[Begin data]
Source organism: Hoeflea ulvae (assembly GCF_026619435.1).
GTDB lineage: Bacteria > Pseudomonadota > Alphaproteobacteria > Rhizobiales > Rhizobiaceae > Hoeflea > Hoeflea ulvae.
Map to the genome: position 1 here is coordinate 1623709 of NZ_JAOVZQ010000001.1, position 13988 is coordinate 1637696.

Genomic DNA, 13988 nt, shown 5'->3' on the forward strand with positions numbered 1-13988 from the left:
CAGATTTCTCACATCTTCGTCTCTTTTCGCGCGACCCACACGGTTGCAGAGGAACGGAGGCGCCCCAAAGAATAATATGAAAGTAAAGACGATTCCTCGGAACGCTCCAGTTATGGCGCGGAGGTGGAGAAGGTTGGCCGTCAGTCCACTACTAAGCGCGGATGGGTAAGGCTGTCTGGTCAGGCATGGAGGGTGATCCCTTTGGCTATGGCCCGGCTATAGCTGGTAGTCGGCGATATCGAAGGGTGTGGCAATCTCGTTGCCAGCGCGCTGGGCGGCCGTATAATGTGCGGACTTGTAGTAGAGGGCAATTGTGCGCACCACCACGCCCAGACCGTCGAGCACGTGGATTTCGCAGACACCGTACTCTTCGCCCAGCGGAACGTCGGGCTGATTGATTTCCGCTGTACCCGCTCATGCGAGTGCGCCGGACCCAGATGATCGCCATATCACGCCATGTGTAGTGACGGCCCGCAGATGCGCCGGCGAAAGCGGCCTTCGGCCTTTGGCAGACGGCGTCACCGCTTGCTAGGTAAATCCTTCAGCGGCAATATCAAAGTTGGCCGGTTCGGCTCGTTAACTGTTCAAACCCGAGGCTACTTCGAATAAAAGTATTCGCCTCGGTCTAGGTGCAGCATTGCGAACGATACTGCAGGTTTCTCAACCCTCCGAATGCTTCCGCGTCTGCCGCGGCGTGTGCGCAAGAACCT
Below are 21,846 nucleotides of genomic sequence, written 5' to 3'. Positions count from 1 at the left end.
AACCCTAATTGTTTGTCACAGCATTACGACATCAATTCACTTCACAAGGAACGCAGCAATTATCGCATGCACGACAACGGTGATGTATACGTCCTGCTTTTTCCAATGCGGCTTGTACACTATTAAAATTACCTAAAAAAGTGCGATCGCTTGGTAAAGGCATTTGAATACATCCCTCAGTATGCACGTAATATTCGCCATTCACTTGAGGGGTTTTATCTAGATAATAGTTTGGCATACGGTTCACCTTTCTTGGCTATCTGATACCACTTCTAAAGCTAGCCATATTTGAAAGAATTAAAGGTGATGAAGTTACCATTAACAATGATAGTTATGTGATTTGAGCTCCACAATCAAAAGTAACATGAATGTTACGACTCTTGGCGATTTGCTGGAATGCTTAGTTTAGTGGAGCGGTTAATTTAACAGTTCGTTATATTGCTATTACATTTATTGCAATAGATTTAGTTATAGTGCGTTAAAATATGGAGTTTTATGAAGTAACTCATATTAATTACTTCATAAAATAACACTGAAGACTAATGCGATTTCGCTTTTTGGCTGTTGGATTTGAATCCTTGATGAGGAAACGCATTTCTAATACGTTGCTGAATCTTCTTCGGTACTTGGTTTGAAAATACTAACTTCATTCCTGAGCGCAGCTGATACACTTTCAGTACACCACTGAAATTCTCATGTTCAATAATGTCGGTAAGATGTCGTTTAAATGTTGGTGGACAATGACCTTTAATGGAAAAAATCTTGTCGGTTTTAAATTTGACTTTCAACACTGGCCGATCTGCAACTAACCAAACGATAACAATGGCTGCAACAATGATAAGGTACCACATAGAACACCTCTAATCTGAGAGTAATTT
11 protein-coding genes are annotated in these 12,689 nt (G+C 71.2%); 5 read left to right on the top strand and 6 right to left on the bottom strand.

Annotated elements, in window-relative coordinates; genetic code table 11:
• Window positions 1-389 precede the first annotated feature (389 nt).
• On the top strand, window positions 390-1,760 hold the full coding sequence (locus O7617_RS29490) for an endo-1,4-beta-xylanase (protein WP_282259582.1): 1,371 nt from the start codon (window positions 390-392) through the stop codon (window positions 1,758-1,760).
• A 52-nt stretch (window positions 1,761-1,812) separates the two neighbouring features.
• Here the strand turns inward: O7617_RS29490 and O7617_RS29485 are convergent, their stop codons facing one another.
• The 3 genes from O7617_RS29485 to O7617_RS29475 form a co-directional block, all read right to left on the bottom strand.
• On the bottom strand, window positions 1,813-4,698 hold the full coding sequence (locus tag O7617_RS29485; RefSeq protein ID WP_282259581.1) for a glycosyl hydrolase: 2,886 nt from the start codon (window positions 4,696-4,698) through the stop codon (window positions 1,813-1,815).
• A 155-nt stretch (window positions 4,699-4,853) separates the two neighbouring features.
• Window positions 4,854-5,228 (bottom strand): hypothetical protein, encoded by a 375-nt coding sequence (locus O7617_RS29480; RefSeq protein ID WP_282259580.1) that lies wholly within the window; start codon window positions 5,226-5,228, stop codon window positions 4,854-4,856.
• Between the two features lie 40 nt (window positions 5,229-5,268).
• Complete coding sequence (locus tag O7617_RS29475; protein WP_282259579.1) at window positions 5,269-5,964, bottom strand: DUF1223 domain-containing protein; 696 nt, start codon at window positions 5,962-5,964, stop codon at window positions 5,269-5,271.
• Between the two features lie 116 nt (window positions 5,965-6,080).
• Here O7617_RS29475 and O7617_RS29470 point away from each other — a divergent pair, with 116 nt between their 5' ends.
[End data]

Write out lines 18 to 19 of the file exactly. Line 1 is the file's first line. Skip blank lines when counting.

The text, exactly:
• Between the two features lie 40 nt (window positions 5,229-5,268).
• Complete coding sequence (locus tag O7617_RS29475; protein WP_282259579.1) at window positions 5,269-5,964, bottom strand: DUF1223 domain-containing protein; 696 nt, start codon at window positions 5,962-5,964, stop codon at window positions 5,269-5,271.